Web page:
—¿A quién le importa? —preguntó Kyle, aún sintiéndose aturdido.

—Bueno, a mí no. Eres guapo. ¿Quieres tomar una taza de café conmigo?

Años después, cuando el pobre Tiny tenía artritis, Kyle empleó unos buenos diez minutos intentando fijar un morral al collar del perro.

—Estate quieto, chico. Solo necesito que…

—¿Cariño? —llamó Chris, tocando a la puerta—. ¿Me estás dejando plantado?

—No. Aún estoy intentando que esto…

Tiny resopló y se acostó en el suelo, colocando sus patas delante de él. Por supuesto. Kyle terminó la tarea y se puso de pie.

Abrió la puerta para encontrarse con la mirada preocupada de Chris.

—No estoy seguro de que se suponga que nos veamos —dijo Kyle.

—No me importa. ¿Qué estás haciendo?

—Arreglando el oso que llevará el anillo.

Tiny trotó hacia Chris y le ladró.

—¿Te refieres al portador del anillo?

—Nones, oso. Lo dije bien la primera vez.

© 2014 Kate McMurray
Traducido por: Lady Sade/Vraion

Meet Michael and Simon from When the Planets Align!

Meet Michael and Simon!

When the Planets Align Michael

Michael Reeves

When the Planets Align Simon

Simon Newell

Michael is outgoing and confident, but a bit scatterbrained. Simon is shy but smart and practical. Their friendship has endured despite their differences, but now they’re at a crossroads: when Simon returns to New York City after running around the world and away from Michael for a few years, how do they reconcile and build a new relationship?

When the Planets Align is the story of the relationship between Simon and Michael over about fifteen years of friendship, in which they care for each other, hurt each other, and fall in love with each other.

You can buy it now from most bookstores.

Dreamspinner Press (25% off until December 25!)
All Romance eBooks

When the Planets Align is now available!

Out today from Dreamspinner Press:

When the Planets Align

When the Planets Align

Best friends Michael Reeves and Simon Newell always lived within ten minutes of each other, but somehow they’re never in the same place at the same time.

Brash, outgoing Michael’s unwavering confidence that he and Simon are meant to be carries him through some hard times. When Simon moves to New York, Michael dutifully follows. Quiet, practical Simon loves Michael as a dear friend, but he’s not ready for anything romantic.

Several years and several failed relationships later, Simon realizes he’s been in love with Michael all along. Only now Michael has moved on. Though Simon offers everything Michael’s ever dreamed of, the timing is all wrong. Confusion, betrayal, and secrets from the past threaten their friendship until it might be time for them to go their separate ways. Or maybe the planets will finally align, and Michael and Simon will find themselves in the right place at the right time to take the next step.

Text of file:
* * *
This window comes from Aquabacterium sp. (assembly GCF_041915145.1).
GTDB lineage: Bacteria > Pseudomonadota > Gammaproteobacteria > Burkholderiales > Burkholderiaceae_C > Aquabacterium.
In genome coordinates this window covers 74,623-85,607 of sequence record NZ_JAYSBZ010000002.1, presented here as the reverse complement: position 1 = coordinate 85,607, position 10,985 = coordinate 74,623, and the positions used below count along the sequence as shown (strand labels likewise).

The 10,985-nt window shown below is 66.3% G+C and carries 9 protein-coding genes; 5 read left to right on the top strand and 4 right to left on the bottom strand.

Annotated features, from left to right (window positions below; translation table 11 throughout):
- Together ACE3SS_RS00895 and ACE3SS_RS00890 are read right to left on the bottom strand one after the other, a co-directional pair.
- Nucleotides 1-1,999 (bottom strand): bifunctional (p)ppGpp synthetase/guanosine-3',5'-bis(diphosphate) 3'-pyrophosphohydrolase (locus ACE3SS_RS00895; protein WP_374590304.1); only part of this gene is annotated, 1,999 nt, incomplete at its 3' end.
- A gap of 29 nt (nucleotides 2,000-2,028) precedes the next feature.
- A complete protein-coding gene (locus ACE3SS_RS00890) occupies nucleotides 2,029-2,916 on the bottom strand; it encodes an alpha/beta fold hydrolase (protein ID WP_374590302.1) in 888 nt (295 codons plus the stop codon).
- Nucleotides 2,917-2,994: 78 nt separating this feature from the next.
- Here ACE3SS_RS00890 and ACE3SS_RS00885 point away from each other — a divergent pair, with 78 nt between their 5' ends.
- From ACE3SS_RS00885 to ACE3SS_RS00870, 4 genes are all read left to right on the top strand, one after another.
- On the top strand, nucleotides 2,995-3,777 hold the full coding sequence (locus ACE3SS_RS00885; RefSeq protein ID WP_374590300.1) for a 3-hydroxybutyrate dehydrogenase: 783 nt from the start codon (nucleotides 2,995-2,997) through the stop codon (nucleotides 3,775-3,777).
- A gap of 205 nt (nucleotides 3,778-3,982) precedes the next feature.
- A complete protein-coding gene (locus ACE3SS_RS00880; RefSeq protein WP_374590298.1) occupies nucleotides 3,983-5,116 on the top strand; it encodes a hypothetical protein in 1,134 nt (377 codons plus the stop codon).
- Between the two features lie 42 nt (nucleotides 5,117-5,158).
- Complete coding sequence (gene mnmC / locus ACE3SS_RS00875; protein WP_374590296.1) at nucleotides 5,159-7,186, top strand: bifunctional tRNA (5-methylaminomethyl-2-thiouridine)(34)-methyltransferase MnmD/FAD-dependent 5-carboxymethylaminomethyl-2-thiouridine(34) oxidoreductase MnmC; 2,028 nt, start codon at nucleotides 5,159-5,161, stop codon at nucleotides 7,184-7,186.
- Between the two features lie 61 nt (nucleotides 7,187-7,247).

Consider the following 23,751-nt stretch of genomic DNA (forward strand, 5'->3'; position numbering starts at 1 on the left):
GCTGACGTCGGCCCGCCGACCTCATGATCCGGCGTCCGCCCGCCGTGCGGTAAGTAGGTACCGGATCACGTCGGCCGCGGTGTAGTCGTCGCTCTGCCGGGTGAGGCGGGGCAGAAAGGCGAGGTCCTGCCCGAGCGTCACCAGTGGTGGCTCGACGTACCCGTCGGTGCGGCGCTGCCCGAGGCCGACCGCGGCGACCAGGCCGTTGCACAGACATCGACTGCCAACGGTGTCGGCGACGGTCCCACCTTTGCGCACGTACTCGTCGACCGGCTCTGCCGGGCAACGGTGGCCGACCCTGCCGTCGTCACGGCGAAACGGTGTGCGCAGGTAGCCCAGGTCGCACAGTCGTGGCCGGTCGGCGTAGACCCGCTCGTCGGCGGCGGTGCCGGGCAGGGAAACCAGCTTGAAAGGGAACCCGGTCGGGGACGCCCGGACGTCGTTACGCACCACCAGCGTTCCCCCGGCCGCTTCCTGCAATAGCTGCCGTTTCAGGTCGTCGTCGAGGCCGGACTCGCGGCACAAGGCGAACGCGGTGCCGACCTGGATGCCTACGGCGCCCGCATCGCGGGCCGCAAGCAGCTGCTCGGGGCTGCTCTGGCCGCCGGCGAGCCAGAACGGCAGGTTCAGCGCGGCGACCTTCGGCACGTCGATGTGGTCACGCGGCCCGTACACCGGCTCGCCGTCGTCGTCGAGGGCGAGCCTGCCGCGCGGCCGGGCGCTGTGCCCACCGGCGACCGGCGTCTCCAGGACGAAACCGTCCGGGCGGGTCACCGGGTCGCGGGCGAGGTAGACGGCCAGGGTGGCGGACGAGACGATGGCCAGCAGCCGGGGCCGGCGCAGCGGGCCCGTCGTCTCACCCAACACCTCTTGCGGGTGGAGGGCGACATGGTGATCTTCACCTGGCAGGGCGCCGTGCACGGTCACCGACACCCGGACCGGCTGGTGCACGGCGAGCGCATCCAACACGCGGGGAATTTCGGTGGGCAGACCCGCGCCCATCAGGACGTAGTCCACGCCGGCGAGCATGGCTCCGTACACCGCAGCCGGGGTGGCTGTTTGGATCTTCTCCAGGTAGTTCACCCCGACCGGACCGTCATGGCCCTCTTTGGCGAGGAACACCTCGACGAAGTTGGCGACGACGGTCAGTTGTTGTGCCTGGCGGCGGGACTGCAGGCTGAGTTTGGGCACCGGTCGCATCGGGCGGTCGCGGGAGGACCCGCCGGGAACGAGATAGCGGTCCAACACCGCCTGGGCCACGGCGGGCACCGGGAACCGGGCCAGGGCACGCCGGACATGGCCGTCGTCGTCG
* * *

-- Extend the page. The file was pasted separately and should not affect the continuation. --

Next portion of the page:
Available now from your favorite bookstore! eBook | Paperback

When the Planets Align Blog Tour [Complete]

When the Planets Align Blog Tour

Check out all the stops on the When the Planets Align Blog Tour. This is a mix of interviews, original guest posts by yours truly, excerpts, and giveaways. I’ll update this post with links as the posts go live. I hope you’ll drop by a few of the stops on the tour!

Dec 16 Boys In Our Books
Dec 17 It’s About the Book
Dec 18 The Blogger Girls
Dec 19 Romance at Random
Dec 19 Joyfully Jay
Dec 22 The Novel Approach
Dec 23 Diverse Reader
Dec 23 ARe Café
Dec 29 Prism Book Alliance

“Let Your Heart Be Light” (12 Days of Christmakwanzakah)

12 Days of ChristmakwanzakahThis little flash story is part of the 12 Days of Christmakwanzakah Blog Hop. For a full list of stories posted during the hop, check here or here.

“Let Your Heart Be Light”


Milo was living the dream.

That was, he had come to New York City with not much more than a fuzzy plan and forty bucks in his pocket and somehow had managed to eke out an existence by sharing an apartment, working two jobs, living on a diet of mostly ramen and peanut butter on Wonder Bread, and feeling exhausted all the time. Still, he’d made it to New York, something he’d been wanting to do since the age of twelve when he first saw a TV show set there and thought, “I’ll get there some day.”

And now here he was, spending a Friday night staring at the one bulb that had burned out in the string of Christmas lights one of his roommates had put up around the perimeter of the living room, surmising that he’d very likely be spending the holidays with the mouse who lived in the cupboard because all of his roommates had families to go to, but Milo could not afford the flight home.